Monday, July 11, 2011
REVIEW: Moloka'i by Alan Brennert
I had to take a little bit of time to digest this book. It pulled me in from the very beginning with the introduction of Rachel, the vibrant and courageous little girl who we see grow into adulthood. I could not imagine how awful it must have been for families in Hawaii to experience this-to be ripped away from everyone they love and everything they know to go live on an island full of sick strangers and not in the best conditions either. The way the author describes the environment the first people brought to the leper colony were forced to live in was heart rending.
We see Rachel grow from the seven year old girl into a young woman under the tutelage of the nuns on the island. Unlike most on the island, Rachel does not have a really aggressive form of leprosy. Hers is a break out here and there. Many of Rachel's friends were not as fortunate and the deformities caused by the disease were seriously debilitating. What made this book stand out for me is the cast of characters are struck by this horrible disease which weakens their bodies and disfigures them but there is so much hope among the despair. They develop strong bonds with each other, find love, and are so determined to carve out lives for themselves despite all the difficulties the disease brings for them. This book is also full of heartbreak because as normal as Rachel and her friends try to be, there are just some things that the leprosy holds them back from. It saddened me to know that people actually experienced this. I was completely drawn in by these characters and the author's ability to weave such a compelling story out of this piece of Hawaii's history. Speaking of history, there is a good amount of that here too in addition to Rachel's story. The author does a tremendous job of describing life during the 1890's in Hawaii from daily life to fall of the Hawaiian monarchy.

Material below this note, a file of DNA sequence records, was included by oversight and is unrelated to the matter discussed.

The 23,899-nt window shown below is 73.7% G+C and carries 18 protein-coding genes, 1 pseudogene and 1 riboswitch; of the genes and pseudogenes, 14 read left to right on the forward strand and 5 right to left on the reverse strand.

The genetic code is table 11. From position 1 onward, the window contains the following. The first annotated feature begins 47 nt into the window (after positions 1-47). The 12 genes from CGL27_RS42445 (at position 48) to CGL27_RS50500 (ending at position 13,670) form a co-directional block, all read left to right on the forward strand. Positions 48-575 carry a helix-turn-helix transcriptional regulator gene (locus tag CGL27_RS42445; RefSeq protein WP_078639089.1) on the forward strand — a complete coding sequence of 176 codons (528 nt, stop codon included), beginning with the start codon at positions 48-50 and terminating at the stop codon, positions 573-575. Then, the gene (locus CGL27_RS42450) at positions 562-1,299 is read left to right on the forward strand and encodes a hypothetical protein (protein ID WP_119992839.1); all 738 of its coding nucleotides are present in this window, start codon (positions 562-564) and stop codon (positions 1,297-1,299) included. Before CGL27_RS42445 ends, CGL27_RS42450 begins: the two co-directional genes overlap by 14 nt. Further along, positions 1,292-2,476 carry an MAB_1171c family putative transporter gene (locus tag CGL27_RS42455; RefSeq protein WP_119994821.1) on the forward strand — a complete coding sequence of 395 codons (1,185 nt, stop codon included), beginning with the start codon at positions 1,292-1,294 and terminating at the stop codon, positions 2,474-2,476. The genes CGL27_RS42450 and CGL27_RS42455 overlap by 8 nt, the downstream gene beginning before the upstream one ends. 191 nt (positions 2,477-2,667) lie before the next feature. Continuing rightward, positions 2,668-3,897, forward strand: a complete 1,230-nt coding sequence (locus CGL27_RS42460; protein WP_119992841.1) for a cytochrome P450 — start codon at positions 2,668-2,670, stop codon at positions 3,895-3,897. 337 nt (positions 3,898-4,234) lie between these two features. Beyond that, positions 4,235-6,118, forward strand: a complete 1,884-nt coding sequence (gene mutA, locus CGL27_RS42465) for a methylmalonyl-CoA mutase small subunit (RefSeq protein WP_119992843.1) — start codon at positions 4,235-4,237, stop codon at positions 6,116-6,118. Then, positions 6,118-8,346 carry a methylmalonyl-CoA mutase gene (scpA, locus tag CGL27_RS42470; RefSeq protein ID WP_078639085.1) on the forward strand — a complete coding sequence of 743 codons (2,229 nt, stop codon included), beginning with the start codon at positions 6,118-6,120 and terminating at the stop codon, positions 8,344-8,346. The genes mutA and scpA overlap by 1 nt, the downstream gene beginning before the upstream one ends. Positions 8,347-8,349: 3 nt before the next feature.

I loved this book and cannot think of one thing I would change about it. This is a wonderful story. If you are on the fence of devoting yourself to 400 page story about leprosy, I urge you to pick this book up and read it. It is so much more than that because of the wonderful characters, especially Rachel, and I don't think you will regret it.
This book is from my own personal library